In virtue of its ability to instigate a ‘strife’ between ‘earth’ and ‘world’, Heidegger argues in his Origin of the Work of Art (1935) that the work of art should be understood as a truth event. In 1927’s Being and Time however, Heidegger’s understanding of truth was confined to discussion of the world, understood as the totality of the meaningful relations between things sustained by the kind of being that the human being is, Dasein. Beyond this horizon of meaning there is a ‘fundamental limit’ that his question of the meaning of being necessarily cannot ask about. In context of these limitations, the meaning and significance of his concept of earth is unclear. By exploring the confines of the discourse of Being and Time, this paper examines some of the developments that occurs between that text (1927) and his thinking as it stood in 1935, two years after the seizure of power by the National Socialist party. In doing so the significance of the concept of earth for the development of Heidegger’s thinking is uncovered. However, in following this development it is discovered that this concept initially holds an explicitly political significance, and the consequences of this are traced through Heidegger’s eventually naming of earth as (the ambiguous) ‘holy’ and ‘homeland’. It is argued that this move, secured through his reading of the poet Hölderlin, gives Heidegger cause to reconcile his philosophy with his politics in a way that he could not in Being and Time. By being both philosophically profound and at the same time politically reckless, this concept has an ambivalent role in Heidegger’s thinking, one that perhaps suggests an inherent danger for the enterprise of philosophical discourse itself. By engaging with the Heidegger controversy in this light, this paper instigates a dialogue surrounding the role and responsibility of the thinker in society.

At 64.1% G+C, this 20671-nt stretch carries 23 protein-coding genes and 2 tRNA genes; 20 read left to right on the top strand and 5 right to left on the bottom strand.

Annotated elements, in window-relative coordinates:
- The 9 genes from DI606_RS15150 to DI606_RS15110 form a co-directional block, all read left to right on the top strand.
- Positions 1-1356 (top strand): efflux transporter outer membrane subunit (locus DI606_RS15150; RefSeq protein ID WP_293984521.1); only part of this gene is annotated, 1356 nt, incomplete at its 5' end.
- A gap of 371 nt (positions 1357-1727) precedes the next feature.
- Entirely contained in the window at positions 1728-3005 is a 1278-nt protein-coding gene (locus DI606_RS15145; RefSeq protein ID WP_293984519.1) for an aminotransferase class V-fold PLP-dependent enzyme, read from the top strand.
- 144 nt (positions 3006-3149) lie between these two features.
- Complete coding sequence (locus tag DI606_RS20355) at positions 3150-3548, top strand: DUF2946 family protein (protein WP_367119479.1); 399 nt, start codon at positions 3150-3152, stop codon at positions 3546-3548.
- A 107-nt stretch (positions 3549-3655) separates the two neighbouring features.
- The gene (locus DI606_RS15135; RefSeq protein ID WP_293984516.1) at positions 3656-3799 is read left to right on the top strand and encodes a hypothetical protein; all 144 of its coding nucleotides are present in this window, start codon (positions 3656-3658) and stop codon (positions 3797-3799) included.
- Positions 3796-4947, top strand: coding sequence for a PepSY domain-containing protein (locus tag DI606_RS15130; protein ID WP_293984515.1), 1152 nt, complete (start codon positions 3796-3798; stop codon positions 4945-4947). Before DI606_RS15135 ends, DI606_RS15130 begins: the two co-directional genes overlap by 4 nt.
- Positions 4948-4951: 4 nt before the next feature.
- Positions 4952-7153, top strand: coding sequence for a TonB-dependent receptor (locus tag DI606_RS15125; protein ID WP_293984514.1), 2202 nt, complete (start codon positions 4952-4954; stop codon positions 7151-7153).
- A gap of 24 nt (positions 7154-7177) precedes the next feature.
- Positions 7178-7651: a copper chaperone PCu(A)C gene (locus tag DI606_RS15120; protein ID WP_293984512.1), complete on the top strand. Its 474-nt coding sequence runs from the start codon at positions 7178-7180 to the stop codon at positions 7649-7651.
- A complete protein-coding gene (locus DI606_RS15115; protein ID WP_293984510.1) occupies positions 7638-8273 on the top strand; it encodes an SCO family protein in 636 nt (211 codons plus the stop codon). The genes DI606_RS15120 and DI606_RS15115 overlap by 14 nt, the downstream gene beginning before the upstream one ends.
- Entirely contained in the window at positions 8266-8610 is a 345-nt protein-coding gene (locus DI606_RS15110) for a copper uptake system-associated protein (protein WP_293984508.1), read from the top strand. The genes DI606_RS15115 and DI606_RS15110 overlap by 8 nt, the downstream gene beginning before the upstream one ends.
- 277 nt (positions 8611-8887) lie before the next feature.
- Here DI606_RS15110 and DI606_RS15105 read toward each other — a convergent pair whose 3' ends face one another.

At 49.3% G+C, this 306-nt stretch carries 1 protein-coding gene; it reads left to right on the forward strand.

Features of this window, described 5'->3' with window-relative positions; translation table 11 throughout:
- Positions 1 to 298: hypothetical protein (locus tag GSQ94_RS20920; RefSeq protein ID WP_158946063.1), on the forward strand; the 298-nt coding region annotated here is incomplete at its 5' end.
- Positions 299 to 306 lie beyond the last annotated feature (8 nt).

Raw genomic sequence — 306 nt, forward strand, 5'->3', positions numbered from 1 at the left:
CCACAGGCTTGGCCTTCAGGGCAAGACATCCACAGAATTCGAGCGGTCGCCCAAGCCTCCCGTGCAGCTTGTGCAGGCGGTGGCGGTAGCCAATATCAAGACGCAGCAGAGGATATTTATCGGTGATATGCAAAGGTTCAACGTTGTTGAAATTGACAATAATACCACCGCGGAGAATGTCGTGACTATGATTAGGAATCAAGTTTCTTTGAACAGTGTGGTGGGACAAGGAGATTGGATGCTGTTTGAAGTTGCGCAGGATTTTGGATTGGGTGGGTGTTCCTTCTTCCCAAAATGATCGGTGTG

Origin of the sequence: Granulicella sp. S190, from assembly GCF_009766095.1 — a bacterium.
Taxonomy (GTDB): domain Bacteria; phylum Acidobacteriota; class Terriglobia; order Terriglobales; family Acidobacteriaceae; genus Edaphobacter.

Gregory Jackson is a Ph.D candidate in the Philosophy Department in Maynooth University. He graduated with a first class honours undergraduate degree in Anthropology and Philosophy, and was awarded a John Hume Scholarship to continue with his Ph.D in Philosophy under supervision of Dr Susan Gottlöber. His thesis is tentatively titled ‘Return to the Earth: The Role of Art in the Development in Heidegger’s Thinking of Truth in Nazi Germany, 1930-36.’